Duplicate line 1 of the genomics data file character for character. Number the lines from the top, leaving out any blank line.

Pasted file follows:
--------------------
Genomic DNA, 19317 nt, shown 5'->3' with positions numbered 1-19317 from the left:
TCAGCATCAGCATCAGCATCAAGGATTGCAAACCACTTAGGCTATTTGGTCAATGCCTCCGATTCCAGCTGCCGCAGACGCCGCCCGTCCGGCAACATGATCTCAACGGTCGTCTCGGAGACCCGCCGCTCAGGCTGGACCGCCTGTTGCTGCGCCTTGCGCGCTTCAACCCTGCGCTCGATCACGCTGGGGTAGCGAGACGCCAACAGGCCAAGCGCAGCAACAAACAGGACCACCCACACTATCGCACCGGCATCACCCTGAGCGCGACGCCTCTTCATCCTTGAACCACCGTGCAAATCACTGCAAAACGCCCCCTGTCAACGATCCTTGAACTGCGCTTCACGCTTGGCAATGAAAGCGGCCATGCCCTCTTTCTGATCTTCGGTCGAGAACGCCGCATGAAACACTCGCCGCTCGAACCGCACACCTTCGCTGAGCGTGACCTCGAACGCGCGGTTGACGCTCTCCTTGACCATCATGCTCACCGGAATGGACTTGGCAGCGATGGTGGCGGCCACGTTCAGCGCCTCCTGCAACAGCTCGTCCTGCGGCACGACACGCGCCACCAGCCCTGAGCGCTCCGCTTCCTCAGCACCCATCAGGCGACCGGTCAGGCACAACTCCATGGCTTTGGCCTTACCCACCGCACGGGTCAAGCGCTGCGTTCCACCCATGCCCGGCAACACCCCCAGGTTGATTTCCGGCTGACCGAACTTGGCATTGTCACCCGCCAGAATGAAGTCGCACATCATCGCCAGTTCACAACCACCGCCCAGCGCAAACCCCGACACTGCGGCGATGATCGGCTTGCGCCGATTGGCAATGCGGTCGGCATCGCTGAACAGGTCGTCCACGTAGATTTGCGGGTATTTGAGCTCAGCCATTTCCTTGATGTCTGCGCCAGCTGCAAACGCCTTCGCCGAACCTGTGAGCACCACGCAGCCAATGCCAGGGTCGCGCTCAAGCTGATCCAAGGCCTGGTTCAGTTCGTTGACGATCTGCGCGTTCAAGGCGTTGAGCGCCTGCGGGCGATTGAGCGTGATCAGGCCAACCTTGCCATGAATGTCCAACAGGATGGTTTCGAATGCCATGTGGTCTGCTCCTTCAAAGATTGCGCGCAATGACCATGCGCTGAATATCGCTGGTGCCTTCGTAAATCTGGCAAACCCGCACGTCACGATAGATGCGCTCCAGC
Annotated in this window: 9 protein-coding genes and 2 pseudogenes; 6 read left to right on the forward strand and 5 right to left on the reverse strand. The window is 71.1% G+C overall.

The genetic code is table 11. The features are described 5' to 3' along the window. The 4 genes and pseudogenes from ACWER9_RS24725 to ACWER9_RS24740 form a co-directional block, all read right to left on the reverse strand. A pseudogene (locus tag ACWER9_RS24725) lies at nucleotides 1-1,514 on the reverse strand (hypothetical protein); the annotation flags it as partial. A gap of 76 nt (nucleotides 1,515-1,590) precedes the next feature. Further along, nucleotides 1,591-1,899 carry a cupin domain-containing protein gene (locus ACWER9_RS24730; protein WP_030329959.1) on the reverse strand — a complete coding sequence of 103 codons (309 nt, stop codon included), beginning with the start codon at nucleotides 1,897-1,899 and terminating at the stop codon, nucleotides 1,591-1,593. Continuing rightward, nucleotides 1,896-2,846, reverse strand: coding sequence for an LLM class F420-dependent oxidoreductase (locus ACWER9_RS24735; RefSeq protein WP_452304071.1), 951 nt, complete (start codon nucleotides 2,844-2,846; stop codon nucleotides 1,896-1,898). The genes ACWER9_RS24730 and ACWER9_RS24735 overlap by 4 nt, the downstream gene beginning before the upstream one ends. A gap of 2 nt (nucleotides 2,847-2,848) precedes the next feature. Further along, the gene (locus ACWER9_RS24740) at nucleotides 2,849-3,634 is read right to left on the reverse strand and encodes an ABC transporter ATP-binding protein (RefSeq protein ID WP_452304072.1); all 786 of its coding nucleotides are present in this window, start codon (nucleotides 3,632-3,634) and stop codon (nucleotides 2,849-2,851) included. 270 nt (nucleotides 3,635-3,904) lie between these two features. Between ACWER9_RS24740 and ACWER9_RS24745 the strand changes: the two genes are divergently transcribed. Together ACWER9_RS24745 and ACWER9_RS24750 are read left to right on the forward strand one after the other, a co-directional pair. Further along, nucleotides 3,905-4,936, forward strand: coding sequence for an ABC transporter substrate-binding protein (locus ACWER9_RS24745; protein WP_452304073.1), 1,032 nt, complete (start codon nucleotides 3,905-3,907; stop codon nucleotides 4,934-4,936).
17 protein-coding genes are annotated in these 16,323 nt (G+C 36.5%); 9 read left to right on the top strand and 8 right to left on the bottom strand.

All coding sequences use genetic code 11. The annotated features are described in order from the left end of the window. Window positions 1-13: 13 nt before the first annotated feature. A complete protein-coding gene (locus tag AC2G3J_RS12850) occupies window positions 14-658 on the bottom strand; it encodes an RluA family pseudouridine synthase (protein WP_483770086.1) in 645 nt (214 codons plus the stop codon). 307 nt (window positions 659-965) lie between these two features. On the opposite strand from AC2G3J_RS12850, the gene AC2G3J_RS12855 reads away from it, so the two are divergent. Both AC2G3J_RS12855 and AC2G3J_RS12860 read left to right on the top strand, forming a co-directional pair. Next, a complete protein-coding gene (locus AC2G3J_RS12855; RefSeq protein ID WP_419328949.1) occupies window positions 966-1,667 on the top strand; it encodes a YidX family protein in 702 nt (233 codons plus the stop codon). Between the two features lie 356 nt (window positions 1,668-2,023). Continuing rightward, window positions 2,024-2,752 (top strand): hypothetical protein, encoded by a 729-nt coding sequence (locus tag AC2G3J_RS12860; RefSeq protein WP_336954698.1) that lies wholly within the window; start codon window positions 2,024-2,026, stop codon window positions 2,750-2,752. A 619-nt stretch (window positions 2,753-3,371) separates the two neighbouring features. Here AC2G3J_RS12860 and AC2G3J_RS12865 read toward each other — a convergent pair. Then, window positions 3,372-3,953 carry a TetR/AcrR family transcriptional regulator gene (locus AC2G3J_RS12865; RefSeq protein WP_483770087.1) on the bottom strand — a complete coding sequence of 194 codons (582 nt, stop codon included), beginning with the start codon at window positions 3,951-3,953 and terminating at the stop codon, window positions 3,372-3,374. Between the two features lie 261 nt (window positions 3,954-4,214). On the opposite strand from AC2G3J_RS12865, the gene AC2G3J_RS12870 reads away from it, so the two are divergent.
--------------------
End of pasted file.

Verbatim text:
Genomic DNA, 19317 nt, shown 5'->3' with positions numbered 1-19317 from the left: